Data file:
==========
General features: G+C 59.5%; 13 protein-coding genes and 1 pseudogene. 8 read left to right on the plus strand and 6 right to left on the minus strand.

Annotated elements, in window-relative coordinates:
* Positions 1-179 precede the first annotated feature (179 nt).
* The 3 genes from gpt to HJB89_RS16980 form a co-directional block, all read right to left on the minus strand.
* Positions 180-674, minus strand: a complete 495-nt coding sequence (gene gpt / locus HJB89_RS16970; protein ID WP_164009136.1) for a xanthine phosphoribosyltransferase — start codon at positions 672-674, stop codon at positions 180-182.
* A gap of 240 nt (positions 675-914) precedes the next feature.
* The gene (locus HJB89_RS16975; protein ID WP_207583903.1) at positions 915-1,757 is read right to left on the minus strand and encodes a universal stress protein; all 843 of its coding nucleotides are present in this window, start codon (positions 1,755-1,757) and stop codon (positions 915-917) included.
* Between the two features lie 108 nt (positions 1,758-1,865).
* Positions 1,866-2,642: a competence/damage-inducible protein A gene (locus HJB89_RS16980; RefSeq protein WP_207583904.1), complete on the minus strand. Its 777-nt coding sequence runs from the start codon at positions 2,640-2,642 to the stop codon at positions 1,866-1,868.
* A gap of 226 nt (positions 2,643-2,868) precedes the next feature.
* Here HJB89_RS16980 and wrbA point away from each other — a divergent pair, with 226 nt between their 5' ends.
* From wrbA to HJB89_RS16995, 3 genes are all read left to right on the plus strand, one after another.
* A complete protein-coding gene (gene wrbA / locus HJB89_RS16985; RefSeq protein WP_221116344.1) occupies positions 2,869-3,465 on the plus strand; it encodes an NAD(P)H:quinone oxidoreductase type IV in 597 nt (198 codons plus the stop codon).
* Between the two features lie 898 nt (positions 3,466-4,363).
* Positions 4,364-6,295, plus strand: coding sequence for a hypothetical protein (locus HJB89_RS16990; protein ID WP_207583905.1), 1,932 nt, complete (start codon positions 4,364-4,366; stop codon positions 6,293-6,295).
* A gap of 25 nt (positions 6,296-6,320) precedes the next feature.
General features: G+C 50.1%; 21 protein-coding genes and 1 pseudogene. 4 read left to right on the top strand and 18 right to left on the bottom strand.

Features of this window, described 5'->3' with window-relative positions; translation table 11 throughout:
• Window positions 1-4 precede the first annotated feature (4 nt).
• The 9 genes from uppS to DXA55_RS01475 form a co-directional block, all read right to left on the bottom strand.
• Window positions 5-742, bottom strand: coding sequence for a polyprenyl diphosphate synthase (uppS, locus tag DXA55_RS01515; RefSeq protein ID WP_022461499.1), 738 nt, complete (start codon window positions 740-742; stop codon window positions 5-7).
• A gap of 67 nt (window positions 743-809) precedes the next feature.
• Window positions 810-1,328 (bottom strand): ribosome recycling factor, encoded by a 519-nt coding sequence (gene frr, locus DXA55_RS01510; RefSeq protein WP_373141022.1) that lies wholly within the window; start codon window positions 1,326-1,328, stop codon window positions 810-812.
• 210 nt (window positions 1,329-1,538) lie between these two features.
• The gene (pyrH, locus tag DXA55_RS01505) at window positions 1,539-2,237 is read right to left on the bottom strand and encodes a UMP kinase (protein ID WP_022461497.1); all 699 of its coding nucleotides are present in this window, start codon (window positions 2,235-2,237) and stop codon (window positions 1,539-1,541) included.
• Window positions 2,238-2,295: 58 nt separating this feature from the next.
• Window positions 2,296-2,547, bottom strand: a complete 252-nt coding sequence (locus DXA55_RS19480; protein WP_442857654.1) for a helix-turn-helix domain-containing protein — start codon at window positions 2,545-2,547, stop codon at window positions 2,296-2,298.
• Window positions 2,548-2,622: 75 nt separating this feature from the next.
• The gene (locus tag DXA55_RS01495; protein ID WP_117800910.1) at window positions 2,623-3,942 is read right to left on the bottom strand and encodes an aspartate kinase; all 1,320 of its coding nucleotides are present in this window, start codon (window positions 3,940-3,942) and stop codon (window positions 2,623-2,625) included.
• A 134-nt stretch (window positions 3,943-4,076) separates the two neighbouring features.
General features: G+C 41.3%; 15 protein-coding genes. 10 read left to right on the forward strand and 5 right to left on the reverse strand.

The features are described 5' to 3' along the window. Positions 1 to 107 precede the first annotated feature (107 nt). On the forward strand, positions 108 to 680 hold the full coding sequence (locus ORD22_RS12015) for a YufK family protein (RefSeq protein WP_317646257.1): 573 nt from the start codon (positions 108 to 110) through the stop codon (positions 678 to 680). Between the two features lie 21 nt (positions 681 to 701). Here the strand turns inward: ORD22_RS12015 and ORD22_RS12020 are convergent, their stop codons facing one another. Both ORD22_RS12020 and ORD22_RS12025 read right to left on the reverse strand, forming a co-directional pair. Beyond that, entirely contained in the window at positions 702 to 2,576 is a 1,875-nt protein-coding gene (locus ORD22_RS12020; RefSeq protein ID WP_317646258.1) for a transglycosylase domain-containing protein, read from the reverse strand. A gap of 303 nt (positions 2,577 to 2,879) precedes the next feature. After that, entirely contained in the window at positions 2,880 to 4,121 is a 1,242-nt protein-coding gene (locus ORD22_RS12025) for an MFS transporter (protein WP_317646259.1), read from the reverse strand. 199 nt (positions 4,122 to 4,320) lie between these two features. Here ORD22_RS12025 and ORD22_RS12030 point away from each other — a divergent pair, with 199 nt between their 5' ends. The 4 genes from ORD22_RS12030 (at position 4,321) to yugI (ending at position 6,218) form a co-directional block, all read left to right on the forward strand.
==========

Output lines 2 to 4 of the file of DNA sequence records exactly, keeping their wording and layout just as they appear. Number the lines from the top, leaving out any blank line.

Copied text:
Annotated elements, in window-relative coordinates:
* Positions 1-179 precede the first annotated feature (179 nt).
* The 3 genes from gpt to HJB89_RS16980 form a co-directional block, all read right to left on the minus strand.